Opportunities to improve dispatch and distribution networks in crisis zones
Ways non-responders can support rescue efforts
The origin story of the Salty Water Rescue Crew
Ways CAP listeners can lead by example
Look for a follow-up episode going deeper in depth about ways to support the community.
Brian MacKenzie aka BMac joins Schep for episode 026 of The Coastal Athlete Program Podcast to talk about what went into writing Power Speed Endurance, breathing for success, and how to view sport as art. BMac is another one of those guests who has found himself at key pivot points within the field of human performance and if you listen close enough the common themes are starting to emerge.
If you have been listening to us for a while a lot of stuff may sound familiar since Schep and BMac have little to no patience for things that detract from the goal of physical readiness. Train like your life depends on it because ultimately that is in fact the case.
Brian Mackenzie is an expert in the development and application of custom protocols to optimize human health and performance. His work harnesses and integrates respiratory, movement, strength and endurance-based training approaches to elicit unprecedented positive results. His protocols have been used to accelerate and raise both mental and physical performance in world-class Olympic and professional athletes, top exceutives, and elite military operators, as well as to improve the health for people suffering from various chronic illnesses. Everyday people have also used Brian’s tools to reduce pathologic stress and to vastly heighten their mental and physical well being and performance.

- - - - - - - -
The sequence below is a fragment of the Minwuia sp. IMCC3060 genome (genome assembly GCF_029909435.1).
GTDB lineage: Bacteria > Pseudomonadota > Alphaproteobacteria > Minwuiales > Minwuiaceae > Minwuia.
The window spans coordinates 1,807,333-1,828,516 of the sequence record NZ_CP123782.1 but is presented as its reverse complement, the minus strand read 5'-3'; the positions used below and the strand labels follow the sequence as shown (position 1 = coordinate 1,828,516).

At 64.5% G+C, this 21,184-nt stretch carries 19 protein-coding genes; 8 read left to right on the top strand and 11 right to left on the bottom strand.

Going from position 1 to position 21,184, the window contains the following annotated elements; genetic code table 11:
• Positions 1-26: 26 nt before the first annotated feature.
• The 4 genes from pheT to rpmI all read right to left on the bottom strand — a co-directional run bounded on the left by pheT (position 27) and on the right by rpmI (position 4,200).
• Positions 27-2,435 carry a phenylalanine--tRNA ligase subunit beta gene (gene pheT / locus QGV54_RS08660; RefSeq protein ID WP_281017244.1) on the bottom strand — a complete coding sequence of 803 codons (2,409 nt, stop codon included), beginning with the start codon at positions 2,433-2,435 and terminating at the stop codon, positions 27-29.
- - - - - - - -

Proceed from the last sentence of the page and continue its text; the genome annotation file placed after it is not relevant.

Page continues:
A highly unique feature of Brian’s approach is that he voluntarily and repeatedly subjects his protocols to rigorous 3rd party scientific testing, re-testing and improvement, at top institutions including Stanford University School of Medicine, Florida A&M University and The Center for Sports Performance. Few, if any, experts directly seek to apply unbiased laboratory and field testing to their craft as Mackenzie does.
Brian is himself a highly accomplished athlete. He completed the Ironman (Canada, 2004), completed both the The Western States 100 (2006) mile and The Angeles Crest 100 (2007) mile runs using adapted training protocols he developed to avoid injury and fatigue. Also a prolific writer, Brian co-authored the book Power Speed Endurance, The New York Times Best Seller UnBreakable Runner, and UnPlugged, which assesses the integration of emergent technology and human performance. His programs have been featured in Outside Magazine, Men’s Health, Runners World, Triathlete Magazine, Men’s Journal, ESPN Rise, as well as periodicals such as The Economist. Brian and his protocols have been featured in 4 of Timothy Ferriss’ New York Times bestselling books including: “The 4-Hour Body” and “Tools of Titans”.